January 19th, 2017 was the day that changed my writing life. On that day, I made the commitment to write for at least ten minutes every single day. And, as of this writing, I haven’t broken the chain once.

Because of that promise, and the fact that I honoured it, I have written 1.25 million words and published 21 novels, two non-fiction books and many short stories.

I’ve gone from being an author earning less than £100 ($140) per month to a four-figure monthly income.

I’ve achieved my dream of earning my living from writing.

But here’s the surprising truth: it hasn’t been difficult. The writing itself is still tough, to be sure. Even after well over a million words, it’s hard work because I’m always looking to become a better writer. But the habit of writing is as ingrained in my daily life as walking the dog or making a cuppa.

That is the key.

And it all began on a rainy afternoon in January as I sat in my car waiting for my wife to come out of a hospital appointment.

Life BTMH (Before Ten-minute habit)

Have you ever started writing a book only to give up part way through?

I have.

Have you ever felt that you’ll never finish your work in progress? That you’re inching your way along, writing words but getting no closer to completion?

I’ve felt that.

And if you did slog your way through that first draft, have you ever given up editing it because it feels as though the book has no life or merit?

Yep, done that too.

I’ve been a professional writer since the mid-1990s when I began contributing to PC Pro magazine, the best-selling publication for computer professionals. For the next twenty years I contributed articles that ended up being a monthly 3,000-word column that paid very nicely.

So, I know a thing or two about writing consistently and to a deadline.

And yet, when I decided to try my hand at fiction for the first time since my teens, I found it tougher than I could possibly have imagined.

I found out about NaNoWriMo[i] in the last couple of days of October 2014 and decided I’d give it a go. The challenge is to write 50,000 words in a month. Now, I have many faults (just ask my wife), but in this case my obstinacy paid off because, despite what seemed like an impossible 1,667 word daily target, I ground it out and wrote that darned book with no outline and very few ideas.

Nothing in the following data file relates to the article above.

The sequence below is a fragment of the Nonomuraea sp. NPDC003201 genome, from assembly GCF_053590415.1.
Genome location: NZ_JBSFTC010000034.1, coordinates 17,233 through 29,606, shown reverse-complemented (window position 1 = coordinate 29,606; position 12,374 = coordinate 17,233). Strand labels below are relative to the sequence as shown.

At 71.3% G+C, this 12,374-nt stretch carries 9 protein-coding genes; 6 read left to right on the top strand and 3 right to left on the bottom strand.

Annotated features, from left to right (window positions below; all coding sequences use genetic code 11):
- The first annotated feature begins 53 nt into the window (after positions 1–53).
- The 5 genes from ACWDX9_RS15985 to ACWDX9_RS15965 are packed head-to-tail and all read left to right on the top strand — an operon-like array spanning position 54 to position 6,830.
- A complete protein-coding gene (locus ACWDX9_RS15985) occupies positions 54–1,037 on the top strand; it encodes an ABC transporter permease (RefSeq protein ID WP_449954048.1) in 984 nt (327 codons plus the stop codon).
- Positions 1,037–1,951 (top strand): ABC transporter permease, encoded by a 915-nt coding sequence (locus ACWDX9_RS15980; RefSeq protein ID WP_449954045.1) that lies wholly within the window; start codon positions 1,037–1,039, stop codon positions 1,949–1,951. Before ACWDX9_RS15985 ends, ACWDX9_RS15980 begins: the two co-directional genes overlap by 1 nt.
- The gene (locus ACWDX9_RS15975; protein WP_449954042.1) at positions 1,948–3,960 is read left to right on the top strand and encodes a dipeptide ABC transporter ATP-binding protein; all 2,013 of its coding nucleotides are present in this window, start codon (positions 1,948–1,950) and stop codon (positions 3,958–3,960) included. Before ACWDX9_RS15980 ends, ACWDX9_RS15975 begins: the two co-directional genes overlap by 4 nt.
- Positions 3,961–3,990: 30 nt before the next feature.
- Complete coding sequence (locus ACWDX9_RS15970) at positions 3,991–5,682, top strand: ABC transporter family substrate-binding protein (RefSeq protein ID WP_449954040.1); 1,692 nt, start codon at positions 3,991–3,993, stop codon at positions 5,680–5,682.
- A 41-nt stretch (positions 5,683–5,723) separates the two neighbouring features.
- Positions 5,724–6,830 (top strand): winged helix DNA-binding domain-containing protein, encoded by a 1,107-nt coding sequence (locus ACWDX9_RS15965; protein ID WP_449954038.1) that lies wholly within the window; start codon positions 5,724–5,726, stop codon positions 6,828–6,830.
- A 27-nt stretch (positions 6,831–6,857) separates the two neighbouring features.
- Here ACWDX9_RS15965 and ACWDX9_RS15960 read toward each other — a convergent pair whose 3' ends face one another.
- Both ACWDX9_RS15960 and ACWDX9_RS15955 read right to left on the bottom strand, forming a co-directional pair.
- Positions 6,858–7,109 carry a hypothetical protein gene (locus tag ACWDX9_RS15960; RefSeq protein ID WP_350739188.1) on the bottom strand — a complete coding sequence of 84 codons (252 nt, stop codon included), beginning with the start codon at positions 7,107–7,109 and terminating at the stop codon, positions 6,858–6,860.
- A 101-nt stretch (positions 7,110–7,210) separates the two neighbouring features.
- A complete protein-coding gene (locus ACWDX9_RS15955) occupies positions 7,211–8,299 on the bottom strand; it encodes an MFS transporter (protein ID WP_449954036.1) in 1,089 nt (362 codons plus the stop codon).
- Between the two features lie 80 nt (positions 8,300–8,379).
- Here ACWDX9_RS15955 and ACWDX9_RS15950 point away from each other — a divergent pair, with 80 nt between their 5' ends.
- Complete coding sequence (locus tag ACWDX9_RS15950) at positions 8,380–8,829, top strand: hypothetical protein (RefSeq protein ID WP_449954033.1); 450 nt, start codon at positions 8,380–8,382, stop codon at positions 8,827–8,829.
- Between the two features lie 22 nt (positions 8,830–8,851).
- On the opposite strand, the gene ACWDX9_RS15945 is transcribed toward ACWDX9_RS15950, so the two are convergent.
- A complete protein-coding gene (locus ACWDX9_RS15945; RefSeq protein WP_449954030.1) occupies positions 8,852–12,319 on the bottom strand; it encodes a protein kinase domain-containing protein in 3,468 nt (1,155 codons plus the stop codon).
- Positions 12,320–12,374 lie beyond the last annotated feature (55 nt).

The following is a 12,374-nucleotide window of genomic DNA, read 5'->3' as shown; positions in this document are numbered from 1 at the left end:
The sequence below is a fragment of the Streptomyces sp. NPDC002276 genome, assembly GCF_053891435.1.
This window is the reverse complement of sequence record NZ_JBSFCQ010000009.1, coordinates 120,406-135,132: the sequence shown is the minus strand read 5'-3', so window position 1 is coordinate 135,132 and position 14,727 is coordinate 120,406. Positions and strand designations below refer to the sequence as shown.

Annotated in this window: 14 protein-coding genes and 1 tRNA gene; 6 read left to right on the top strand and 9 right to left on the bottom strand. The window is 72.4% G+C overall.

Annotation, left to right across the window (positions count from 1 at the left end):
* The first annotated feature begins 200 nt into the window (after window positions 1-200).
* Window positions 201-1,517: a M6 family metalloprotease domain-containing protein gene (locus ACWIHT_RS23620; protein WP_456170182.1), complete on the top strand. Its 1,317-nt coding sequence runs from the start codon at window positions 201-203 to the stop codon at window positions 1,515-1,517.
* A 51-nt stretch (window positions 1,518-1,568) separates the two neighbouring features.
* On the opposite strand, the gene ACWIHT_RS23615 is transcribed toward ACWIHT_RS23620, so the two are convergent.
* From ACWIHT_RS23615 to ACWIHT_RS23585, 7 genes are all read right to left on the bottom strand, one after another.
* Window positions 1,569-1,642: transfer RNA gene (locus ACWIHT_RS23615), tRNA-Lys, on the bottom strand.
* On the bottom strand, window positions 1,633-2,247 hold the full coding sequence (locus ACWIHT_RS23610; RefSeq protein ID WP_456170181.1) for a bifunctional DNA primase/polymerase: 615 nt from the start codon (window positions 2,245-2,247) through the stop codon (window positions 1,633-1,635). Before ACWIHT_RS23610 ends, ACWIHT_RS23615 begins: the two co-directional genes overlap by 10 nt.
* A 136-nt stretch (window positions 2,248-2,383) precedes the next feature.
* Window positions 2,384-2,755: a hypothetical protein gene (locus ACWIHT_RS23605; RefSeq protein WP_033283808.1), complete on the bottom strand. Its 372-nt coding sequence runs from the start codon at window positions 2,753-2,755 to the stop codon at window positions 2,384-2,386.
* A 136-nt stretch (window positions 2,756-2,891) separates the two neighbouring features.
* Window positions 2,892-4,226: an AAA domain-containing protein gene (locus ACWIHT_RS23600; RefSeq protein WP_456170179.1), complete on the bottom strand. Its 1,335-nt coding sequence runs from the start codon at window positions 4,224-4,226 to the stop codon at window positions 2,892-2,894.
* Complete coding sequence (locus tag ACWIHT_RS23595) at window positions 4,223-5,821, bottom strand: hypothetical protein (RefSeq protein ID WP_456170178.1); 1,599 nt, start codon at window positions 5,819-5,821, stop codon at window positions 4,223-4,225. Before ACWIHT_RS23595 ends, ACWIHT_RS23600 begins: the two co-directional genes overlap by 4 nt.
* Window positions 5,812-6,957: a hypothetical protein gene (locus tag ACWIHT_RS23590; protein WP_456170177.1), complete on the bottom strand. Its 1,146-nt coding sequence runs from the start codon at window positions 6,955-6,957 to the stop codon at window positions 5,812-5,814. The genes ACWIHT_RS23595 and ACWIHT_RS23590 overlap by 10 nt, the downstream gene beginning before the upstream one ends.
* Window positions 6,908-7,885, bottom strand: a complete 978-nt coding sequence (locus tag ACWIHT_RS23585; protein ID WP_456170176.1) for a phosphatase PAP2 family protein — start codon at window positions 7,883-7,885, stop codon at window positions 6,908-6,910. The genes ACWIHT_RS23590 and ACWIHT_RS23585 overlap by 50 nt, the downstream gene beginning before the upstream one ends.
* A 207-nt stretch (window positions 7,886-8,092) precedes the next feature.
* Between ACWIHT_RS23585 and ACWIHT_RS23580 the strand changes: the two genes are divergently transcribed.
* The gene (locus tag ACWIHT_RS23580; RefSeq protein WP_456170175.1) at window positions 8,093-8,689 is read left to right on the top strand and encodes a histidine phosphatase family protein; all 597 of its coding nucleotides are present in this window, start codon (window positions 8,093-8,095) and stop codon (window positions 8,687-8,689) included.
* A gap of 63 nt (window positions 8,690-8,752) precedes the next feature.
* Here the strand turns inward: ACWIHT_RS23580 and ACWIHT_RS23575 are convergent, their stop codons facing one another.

The best I can say about that first draft (which took a further month to finish) was that it didn’t entirely suck. The story had some great moments and it did, at least, confirm to me that I could probably write a good novel with practice and training.

But I couldn’t get through the second edit. I got bored and concluded that so would my readers.

In 2015, I completed my second NaNoWriMo. This time it was a comic fantasy in honour of Terry Pratchett who’d died that year.

It was much better, but it took another several months to finish the first draft, so I didn’t publish this, my first completed novel, until October 2016.

That’s almost a year from beginning the first draft. Now, it’s fine to take a year if you’re using that time or if it’s intentional. But neither were true for me. I worked on the book in fits and starts when I could find the motivation. I thought lack of time was the problem. It wasn’t.

In July 2016, while editing book 1, I took a Camp NaNoWriMo[ii] and wrote most of the first draft of book 2 in the series. And that took months to complete after NaNo was over.

So, I found myself, at the turn of 2017, having taken a little over two years to publish one novel and half write a second.

I knew that I needed to write more consistently, but I was busy with other work that always seemed more urgent.

I tried setting a target of 500 words a day. That lasted two days before I fell off the wagon.

And then I listened to a podcast that featured someone called Stephen Guise talking about the concept of “mini habits”. I was intrigued enough to buy the ebook. I devoured it in one sitting—in the car outside the hospital—and decided it was at least worth an experiment.

My wife, who was by this time sick of hearing me moan about my lack of productivity, breathed a sigh of relief as I gushed on about this revelation. And then, with infinite patience, asked whether I was at all interested in how her appointment had gone…

It’s no exaggeration to say that beginning this habit marked a turning point in my life as a writer. It hasn’t always been plain sailing. Habits can be rocked by things going on in the external world and within my own mind, but as my ten-minute daily writing became more and more solidly embedded, it became harder to shift. It certainly helped that nothing too challenging rocked my world in the first couple of months, but once I’d completed the first 30-day streak, it would have taken a lot to break it.

I’m not saying I’ll never take a day off but, so far, I haven’t seen the need to. Sure, sometimes the twin demons of procrastination and laziness whisper in my ear, encouraging me to stick the telly on or pick up my guitalele, but I don’t listen to them anymore.

It’s only ten minutes, after all.

[i] National Novel Writing Month. Every November, hundreds of thousands of authors around the world accept the challenge of writing the first draft of a 50,000 word novel in those thirty days. It’s a fantastic experience and I highly recommend it.

[ii] An informal event where you set your own word count target – I opted for 50,000 words again.

Join the Ten Minute Authors

Pop your details in here to learn more about the ten minute technique. Unsubscribe any time (but you won't want to).

Kev Partner